Updated: The networking giant confirms that a flaw in a search tool used on the Cisco.com Web site could compromise user passwords.
A security flaw in a search tool used on the Cisco Web portal could potentially compromise registered users passwords, the routing and switching giant warned Wednesday.
A Cisco Systems Inc. spokesperson told Ziff Davis Internet News the bug, discovered and reported by a third-party research firm, is not the result of any flaws in Cisco products or technologies.
"Were aware of a vulnerability in a search tool used on the site that could expose passwords of registered users. We have since taken necessary steps to correct this issue," the spokesperson said.
Cisco has initiated system-wide resets of user passwords and patched the search tool flaw, he added.
The company has sent out password reset notices to registered Cisco.com users.
"Cisco has determined that Cisco.com password protection has been compromised. As a precautionary measure, Cisco has reset your password. To receive your new password, send a blank e-mail, from the account which you entered upon registration, to email@example.com. Account details with a new random password will be e-mailed to you," the notice read.
Click here to read more about Cisco seeking a restraining order against former Internet Security Systems Inc. researcher Michael Lynn.
The Cisco.com portal is used by employees, customers, partners and third-party users to access information on a wide range of networking, VOIP (voice over IP) and security technologies.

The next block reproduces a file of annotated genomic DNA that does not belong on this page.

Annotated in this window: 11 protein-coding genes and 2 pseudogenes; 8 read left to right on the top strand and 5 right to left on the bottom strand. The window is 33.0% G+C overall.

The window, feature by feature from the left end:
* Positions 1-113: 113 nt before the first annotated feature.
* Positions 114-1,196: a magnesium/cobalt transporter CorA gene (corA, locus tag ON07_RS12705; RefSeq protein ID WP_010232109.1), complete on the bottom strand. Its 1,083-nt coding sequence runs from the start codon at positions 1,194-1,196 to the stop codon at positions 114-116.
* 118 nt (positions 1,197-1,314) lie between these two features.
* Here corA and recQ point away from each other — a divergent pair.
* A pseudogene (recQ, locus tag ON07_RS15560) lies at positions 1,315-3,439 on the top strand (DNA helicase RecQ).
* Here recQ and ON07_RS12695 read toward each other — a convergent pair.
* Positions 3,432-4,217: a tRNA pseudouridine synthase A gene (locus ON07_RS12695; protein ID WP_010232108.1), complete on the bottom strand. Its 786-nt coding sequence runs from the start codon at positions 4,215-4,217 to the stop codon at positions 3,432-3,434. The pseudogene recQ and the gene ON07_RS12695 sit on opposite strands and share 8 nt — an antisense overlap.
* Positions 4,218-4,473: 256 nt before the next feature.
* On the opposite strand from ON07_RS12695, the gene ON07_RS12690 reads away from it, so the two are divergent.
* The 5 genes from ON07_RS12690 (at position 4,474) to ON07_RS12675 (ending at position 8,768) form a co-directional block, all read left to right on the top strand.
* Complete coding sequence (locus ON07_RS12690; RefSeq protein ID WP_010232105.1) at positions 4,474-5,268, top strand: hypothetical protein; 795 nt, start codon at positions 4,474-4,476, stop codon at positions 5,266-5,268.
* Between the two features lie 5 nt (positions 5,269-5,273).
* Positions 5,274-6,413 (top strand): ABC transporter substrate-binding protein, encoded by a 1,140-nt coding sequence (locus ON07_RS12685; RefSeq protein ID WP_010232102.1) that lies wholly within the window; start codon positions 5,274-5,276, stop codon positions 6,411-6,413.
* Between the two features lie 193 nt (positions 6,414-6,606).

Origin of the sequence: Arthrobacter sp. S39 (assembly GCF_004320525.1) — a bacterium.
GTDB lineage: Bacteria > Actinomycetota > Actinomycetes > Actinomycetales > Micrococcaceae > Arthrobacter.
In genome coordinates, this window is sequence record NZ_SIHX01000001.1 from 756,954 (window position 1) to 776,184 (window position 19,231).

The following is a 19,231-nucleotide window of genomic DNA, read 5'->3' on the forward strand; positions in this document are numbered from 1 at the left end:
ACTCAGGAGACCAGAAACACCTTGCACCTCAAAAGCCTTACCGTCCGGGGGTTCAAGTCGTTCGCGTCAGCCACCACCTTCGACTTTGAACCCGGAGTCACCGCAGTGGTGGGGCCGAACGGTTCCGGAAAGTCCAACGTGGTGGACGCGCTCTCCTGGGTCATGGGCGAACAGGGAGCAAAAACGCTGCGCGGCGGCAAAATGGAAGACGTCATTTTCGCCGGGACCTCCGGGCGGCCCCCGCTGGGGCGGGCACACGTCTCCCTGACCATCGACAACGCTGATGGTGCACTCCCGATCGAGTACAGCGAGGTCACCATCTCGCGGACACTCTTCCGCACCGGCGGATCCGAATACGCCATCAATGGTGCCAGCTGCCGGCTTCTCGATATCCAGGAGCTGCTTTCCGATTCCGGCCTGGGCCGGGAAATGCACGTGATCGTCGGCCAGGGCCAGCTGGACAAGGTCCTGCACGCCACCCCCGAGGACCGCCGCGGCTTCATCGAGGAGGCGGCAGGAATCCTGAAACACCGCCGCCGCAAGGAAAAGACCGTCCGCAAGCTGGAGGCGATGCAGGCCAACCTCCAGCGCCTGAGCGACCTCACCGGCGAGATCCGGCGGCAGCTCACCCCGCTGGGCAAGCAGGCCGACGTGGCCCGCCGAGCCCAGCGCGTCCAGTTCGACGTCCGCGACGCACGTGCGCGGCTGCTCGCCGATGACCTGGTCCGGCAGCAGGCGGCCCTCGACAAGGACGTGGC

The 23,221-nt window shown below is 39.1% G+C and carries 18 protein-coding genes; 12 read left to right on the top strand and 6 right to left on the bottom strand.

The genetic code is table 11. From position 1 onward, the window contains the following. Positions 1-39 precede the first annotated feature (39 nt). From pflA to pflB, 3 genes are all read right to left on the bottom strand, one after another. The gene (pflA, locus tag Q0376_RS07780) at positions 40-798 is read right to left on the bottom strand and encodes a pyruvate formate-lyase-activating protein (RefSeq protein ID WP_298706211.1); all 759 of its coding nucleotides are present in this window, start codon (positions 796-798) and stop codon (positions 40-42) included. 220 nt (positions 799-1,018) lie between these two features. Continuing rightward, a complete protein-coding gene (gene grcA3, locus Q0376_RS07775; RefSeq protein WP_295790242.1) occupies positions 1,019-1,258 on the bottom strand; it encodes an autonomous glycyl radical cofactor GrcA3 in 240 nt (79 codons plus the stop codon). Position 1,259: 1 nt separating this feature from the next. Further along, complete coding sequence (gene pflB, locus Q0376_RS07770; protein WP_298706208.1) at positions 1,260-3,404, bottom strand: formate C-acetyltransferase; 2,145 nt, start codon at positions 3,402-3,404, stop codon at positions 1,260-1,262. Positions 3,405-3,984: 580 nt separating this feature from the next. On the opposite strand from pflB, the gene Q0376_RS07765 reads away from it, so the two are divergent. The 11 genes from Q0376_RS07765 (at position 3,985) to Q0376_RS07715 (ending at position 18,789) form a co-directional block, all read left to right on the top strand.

"This is unrelated to the events of last week," the spokesperson said, referring to the controversy at the Black Hat Briefings in Las Vegas when former Internet Security Systems Inc. researcher Michael Lynn spilled the beans on a remotely exploitable flaw in the Cisco IOS (Internetwork Operating System).
Read more here about the security hole in Ciscos IOS.
Lynns dramatic presentation caused quite a stir and prompted Cisco and ISS to file an injunction and temporary restraining order to block the further dissemination of information on the IOS flaw.
Cisco has since confirmed the "high risk" vulnerability could lead to code execution attacks and released patches for the vulnerable operating system.
To read more about hackers working to expose the flaw, click here.
Computer hackers, angered by the companys attempts to censor Lynn, has vowed to find a way to exploit the Cisco IOS, prompting widespread speculation that the Web site breach is related to the Black Hat brouhaha.
"There is no evidence that this is related. This has nothing to do with a vulnerability in Cisco products," the Cisco spokesperson said.
Editors Note: This story was updated to remove references to a possible malicious hacker attack.
Check out eWEEK.coms for the latest security news, reviews and analysis. And for insights on security coverage around the Web, take a look at eWEEK.com Security Center Editor Larry Seltzers Weblog.